Hungarians increasingly distrust mainstream media

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The Reuters Institute for the Study of Journalism has released this yearʼs edition of its Digital News Report. With the majority of mainstream broadcast and print media outlets influenced by government agendas, digital news sources have become increasingly important in Hungary, the report says.

This yearʼs Digital News Report is based on a survey of over 74,000 online news consumers in 37 countries including the U.S. and U.K. The report focuses on the issues of trust and misinformation, new online business models, the impact of changing Facebook algorithms, and the rise of new platforms and messaging apps.

On the global level, there are "signs of hope" for the news industry, the report says. Many media companies are shifting models towards higher-quality content and more emphasis on reader payment.

However, consumer trust in news remains worryingly low in most countries, often linked to high levels of media polarization, and the perception of undue political influence. Adding to the mix are high levels of concern about so-called "fake news," partly stoked by politicians, who in some countries are already using this as an opportunity to clamp down on media freedom, the Reuters Institute observes.

The report has a separate chapter on Hungary, which notes that the mainstream media have become increasingly controlled or shackled by forces close to the government, with a resultant growing reliance on online media.

"The Hungarian government reached a new level of control over the media last year through a series of acquisitions by supportive oligarchs, and by using the power of state advertising to starve critical outlets of funding," reads the report.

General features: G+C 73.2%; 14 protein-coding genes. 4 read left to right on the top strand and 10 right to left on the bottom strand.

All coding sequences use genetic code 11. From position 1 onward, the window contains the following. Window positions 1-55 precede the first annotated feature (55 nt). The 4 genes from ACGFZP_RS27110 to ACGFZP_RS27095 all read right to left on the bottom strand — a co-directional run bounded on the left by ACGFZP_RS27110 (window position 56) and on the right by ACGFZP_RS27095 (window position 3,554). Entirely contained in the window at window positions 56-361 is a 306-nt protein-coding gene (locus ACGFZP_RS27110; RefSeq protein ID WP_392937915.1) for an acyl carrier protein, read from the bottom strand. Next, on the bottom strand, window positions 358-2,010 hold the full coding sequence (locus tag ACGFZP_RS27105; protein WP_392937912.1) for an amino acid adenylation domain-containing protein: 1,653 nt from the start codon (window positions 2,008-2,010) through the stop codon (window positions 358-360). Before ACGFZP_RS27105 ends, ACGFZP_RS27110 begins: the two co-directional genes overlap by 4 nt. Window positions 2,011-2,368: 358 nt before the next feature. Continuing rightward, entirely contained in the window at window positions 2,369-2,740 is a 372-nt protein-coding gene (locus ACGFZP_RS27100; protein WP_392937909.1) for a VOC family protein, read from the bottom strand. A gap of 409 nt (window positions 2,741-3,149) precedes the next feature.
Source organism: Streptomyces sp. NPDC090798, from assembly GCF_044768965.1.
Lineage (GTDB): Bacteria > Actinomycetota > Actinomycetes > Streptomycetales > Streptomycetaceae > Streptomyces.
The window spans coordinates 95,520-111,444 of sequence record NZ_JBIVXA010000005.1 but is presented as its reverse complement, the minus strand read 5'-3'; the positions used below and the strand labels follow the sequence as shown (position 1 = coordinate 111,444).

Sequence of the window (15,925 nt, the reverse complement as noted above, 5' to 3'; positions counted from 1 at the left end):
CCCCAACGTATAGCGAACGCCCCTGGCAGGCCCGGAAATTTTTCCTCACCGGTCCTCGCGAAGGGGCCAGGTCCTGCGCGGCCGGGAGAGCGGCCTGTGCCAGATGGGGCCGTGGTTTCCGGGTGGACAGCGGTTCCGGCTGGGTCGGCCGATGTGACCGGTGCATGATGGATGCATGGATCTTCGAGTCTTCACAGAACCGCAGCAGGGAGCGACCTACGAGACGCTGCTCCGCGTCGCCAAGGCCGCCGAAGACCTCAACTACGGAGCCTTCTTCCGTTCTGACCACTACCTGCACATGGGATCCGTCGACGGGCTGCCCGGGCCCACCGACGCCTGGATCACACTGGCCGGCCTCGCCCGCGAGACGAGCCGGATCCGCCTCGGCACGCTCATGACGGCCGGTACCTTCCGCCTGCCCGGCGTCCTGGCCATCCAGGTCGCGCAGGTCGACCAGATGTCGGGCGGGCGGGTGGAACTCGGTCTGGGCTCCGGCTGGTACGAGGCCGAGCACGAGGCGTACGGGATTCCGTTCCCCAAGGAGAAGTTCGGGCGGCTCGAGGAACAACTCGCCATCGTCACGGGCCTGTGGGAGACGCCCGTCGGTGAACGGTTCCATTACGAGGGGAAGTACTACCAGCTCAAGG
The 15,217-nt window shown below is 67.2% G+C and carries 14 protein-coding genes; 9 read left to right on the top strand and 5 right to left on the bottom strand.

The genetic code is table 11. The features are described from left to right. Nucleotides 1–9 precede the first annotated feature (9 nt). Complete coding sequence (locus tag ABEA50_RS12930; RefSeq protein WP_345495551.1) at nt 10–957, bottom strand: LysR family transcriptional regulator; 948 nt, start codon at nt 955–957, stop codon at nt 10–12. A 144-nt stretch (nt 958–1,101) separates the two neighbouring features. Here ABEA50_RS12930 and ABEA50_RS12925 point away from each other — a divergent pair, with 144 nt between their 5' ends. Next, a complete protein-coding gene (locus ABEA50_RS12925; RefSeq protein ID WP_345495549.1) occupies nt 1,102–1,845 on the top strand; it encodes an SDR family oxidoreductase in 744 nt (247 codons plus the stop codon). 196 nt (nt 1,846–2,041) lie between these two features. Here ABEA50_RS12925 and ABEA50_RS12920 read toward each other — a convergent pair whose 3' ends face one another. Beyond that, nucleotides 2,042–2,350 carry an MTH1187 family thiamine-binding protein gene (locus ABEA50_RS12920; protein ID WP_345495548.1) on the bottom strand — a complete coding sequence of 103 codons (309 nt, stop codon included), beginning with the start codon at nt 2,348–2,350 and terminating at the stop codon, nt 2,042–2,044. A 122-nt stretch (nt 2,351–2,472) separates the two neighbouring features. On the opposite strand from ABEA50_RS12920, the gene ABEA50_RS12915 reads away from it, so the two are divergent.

"With the majority of mainstream broadcast and print media outlets influenced by government agendas, digital media have become important as a space where freedom of expression is practiced and critical information can be found," it adds. "On the other hand, reliance on digital news, especially accessed through social media, intensifies the already high level of polarization."

In terms of weekly reach in TV and print, by far the most frequently accessed source of news is TV station RTL Klub (60%), with government-friendly rival TV2 (37%) in second place. The most significant change from the previous year is the decline of the government-controlled public service broadcaster, MTV, which has fallen from third to fifth place, with just 23% of Hungarian news consumers saying they accessed MTV news in the last week compared with 35% last year.

In terms of online news, index.hu (40%) remains ahead of origo.hu (38%), followed by 24.hu (34%). Both hirado.hu, the online portal of the public service broadcaster (-8) and atv.hu (-4) have experienced a significant drop in the percentage of Hungarians using their sites for news.

The Reuters Institute notes that in such a polarized environment as Hungary, trust in overall news is low (at 29%, 35th out of 37 countries).

"Hungary also suffers from low trust in institutions in general, while there tends to be a strong reliance on personal, informal networks," it observes. "This helps to explain the high usage of social media in Hungary, though it is worth noting, if slightly surprising, that only 27% trust the news accessed this way."

In government-dominated small media markets such as Hungary, funding independent journalism becomes a crucial and difficult issue, says the report. A very small portion of Hungarian news consumers pay for online news (8%), while one third (32%) use an ad-blocker (6th highest out of 37 countries).

The chapter on Hungary and the downloadable full report are available here.

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